The statement did not say whether the creditors would now declare PREPA in default. If they did so it would be by far the largest and most momentous default in Puerto Rico’s growing debt crisis. PREPA has a debt payment of about $400 million due to bondholders on July 1. It also owes about $700 million to two financial institutions that help to finance fuel purchases.

It is said that PREPA was still willing to keep the negotiations going and that the talks broke down because the creditors attempted to impose a new requirement in exchange for granting more time. Before the deal could proceed, the Puerto Rico legislature had to approve it, and some lawmakers argued that PREPA and its creditors were rushing to close the deal before the island’s new public utility commission had a chance to properly review it. This is the second “deadline” missed by the legislature. The creditors had expected the legislature to approve the deal in a special session in December. When that did not happen, they said they would wait until Jan. 22, and they offered $115 million to help finance PREPA while the legislature considered an enabling bill.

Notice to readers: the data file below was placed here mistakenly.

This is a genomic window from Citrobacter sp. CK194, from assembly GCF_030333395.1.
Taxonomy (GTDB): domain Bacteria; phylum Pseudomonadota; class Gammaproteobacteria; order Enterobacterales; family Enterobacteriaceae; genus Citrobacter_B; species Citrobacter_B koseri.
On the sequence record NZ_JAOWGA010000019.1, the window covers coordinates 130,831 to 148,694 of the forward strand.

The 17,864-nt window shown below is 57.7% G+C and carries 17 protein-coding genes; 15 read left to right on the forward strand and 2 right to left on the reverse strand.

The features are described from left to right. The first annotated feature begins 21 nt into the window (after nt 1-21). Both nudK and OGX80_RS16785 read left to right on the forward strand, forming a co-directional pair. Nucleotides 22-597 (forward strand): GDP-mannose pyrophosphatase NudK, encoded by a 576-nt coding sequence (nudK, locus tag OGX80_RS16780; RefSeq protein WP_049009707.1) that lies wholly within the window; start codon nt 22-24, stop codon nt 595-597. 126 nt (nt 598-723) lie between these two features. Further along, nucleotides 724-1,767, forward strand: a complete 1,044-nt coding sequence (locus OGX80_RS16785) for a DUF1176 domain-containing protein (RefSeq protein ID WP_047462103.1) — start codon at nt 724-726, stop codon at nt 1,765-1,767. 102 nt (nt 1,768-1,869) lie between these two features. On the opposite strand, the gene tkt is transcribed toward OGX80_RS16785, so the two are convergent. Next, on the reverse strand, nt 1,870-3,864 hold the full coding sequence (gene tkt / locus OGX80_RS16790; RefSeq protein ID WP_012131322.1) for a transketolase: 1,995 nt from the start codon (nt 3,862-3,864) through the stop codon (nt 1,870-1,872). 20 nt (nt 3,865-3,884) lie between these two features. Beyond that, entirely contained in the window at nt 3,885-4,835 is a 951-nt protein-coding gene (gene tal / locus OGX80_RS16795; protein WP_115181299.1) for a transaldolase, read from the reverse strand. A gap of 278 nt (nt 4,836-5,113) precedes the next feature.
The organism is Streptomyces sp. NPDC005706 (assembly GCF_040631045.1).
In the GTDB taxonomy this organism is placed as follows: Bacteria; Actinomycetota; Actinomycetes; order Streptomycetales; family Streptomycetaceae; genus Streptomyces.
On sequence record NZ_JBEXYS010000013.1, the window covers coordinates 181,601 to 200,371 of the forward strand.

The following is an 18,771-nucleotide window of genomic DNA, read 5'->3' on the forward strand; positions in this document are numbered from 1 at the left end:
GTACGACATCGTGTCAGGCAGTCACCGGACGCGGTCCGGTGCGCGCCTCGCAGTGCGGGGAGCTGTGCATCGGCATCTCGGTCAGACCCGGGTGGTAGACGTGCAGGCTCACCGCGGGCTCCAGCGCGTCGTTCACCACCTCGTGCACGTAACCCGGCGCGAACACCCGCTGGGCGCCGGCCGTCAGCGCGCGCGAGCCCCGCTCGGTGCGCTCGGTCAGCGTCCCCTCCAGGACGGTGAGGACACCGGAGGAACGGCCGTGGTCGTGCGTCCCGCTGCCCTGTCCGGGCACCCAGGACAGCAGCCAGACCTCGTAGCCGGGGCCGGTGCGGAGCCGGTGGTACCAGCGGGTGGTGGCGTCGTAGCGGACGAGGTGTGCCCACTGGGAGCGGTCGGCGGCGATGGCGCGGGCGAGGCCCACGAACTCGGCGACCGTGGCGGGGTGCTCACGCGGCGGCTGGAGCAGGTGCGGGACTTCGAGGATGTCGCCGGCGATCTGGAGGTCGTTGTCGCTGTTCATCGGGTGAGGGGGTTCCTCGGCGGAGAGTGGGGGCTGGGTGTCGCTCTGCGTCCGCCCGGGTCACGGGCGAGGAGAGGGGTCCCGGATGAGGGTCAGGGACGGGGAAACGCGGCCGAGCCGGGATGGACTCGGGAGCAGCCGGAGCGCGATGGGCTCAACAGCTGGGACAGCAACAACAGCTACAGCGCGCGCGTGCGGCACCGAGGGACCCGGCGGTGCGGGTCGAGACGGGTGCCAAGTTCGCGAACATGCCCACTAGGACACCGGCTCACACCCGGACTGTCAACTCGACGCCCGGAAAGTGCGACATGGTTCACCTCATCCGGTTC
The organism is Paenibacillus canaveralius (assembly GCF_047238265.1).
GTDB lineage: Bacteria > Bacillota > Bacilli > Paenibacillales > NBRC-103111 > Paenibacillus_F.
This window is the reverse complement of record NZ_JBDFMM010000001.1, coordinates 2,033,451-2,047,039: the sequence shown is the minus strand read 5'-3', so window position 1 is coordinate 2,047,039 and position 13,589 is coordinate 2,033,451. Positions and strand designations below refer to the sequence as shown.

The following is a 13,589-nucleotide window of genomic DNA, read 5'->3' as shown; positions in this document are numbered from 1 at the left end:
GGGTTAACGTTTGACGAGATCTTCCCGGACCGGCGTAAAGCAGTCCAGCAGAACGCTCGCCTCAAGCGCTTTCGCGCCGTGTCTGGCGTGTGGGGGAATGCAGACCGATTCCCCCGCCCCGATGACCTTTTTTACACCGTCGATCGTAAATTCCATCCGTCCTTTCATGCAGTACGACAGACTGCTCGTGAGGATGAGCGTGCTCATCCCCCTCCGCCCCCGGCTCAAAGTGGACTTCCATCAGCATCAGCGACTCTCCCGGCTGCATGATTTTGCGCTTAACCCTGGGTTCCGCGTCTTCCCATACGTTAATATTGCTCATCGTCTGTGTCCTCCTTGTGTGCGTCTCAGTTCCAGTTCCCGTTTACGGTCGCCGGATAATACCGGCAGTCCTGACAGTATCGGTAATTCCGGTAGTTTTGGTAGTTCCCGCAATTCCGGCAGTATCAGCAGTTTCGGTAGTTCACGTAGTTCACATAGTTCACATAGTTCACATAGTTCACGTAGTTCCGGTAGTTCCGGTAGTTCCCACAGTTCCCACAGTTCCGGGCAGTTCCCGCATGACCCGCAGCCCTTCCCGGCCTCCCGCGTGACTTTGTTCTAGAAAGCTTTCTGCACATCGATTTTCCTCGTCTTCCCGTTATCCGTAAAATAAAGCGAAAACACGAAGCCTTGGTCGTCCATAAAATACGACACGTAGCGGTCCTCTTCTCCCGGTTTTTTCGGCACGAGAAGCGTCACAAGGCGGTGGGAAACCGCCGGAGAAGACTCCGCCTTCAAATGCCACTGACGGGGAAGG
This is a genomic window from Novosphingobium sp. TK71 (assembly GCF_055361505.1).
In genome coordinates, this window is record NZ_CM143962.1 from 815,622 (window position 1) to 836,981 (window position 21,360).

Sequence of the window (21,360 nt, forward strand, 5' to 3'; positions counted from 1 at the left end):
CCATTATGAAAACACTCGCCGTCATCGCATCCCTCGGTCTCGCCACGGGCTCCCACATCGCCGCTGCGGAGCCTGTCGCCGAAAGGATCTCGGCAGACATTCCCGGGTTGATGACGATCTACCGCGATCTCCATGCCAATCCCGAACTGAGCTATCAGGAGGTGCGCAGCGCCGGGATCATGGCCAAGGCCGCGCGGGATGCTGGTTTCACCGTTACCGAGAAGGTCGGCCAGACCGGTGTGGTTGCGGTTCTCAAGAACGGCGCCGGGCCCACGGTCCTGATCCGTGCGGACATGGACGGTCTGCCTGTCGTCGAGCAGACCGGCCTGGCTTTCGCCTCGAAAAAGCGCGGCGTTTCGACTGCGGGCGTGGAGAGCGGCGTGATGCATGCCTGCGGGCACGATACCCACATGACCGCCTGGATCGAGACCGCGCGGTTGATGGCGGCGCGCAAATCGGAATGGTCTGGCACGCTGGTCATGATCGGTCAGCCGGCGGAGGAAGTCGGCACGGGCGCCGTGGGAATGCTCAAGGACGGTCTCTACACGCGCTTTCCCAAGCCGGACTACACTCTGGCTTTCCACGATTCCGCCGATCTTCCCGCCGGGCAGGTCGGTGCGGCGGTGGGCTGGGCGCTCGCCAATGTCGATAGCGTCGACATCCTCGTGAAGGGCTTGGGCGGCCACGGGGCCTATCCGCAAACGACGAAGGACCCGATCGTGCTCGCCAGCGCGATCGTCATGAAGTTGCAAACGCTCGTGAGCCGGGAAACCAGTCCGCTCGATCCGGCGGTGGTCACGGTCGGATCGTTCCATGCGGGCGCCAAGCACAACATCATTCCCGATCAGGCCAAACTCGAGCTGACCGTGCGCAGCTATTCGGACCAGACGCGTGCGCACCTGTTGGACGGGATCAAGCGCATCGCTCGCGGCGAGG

It is rumored that the creditors were willing to wait until February, but the new public utility commission was more likely to need until May. The debt exchange would have required PREPA’S first increase in its base rate for power since 1989. The public utility commission is so new it has never been through a rate-setting process before. In the meantime, the Commonwealth clings to its strategy of running out the clock in the hope that the U.S. Congress can be persuaded to bail out the Commonwealth.